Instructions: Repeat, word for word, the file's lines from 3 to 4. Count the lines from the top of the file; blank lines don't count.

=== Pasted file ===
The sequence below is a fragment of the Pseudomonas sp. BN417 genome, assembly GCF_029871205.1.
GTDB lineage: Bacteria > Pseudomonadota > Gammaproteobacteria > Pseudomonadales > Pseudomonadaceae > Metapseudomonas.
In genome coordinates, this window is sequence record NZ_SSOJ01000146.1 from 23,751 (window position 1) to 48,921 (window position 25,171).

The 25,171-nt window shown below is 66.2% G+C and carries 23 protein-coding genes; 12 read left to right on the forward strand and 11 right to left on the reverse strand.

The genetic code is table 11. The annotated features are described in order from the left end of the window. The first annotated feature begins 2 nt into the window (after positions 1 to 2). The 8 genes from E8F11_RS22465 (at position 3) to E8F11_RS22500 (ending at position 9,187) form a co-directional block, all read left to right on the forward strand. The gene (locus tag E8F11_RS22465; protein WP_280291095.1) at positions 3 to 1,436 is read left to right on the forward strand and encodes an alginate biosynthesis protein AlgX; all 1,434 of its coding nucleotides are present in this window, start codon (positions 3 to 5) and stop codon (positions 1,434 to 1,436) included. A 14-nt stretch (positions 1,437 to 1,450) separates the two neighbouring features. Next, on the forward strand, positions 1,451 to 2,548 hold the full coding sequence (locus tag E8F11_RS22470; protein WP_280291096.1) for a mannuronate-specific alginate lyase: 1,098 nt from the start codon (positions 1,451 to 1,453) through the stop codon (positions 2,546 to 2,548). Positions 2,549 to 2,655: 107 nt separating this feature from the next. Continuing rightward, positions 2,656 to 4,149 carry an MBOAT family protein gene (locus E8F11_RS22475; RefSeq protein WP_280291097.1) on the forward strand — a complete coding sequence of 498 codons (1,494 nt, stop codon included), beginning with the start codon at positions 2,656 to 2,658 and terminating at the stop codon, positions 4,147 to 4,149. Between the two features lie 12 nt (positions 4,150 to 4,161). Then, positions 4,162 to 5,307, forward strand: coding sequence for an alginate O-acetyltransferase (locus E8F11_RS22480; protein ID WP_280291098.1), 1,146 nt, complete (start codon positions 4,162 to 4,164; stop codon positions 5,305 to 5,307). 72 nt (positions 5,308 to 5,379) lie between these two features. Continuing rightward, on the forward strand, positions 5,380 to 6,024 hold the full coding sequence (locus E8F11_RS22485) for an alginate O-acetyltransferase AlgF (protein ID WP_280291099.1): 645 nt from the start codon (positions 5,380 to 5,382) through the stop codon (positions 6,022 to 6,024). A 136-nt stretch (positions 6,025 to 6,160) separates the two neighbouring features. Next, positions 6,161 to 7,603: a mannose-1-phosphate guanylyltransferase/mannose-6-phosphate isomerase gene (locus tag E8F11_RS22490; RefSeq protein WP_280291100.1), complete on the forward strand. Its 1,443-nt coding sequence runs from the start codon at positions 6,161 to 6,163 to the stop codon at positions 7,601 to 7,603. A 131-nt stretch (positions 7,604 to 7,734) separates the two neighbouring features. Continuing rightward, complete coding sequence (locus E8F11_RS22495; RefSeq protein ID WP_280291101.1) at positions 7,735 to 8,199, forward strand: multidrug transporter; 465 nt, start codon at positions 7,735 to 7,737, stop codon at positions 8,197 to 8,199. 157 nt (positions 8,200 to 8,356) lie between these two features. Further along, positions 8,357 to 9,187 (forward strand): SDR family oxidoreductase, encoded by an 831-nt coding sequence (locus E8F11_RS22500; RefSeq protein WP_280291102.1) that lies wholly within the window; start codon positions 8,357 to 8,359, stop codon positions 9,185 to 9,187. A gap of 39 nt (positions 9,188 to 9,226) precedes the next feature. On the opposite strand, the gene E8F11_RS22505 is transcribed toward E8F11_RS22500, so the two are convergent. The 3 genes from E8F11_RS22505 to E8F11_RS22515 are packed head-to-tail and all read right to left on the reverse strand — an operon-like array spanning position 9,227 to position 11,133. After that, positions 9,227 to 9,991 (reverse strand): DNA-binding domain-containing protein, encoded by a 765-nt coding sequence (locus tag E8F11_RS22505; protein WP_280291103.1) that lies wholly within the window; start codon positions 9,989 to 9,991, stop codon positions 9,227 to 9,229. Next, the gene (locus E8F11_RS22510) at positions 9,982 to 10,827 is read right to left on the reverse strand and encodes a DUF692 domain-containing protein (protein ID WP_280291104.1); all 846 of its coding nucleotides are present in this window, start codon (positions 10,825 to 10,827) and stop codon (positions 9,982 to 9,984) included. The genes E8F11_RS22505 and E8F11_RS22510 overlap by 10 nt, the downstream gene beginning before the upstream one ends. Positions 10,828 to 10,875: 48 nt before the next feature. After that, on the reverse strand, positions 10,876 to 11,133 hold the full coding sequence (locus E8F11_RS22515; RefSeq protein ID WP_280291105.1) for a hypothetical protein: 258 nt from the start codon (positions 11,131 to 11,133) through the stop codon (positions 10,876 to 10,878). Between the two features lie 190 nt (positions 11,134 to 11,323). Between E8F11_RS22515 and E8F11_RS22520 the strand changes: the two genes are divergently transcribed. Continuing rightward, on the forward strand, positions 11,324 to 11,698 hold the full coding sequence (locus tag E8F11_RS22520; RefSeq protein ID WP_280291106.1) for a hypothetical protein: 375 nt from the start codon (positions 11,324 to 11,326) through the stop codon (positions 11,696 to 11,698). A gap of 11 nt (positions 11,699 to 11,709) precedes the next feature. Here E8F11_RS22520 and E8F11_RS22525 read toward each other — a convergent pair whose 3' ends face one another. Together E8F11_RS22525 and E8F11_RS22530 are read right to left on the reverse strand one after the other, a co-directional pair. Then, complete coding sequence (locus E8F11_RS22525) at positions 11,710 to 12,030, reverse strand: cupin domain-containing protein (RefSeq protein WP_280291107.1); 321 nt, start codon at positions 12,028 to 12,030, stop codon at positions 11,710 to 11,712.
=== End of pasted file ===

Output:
In genome coordinates, this window is sequence record NZ_SSOJ01000146.1 from 23,751 (window position 1) to 48,921 (window position 25,171).

The 25,171-nt window shown below is 66.2% G+C and carries 23 protein-coding genes; 12 read left to right on the forward strand and 11 right to left on the reverse strand.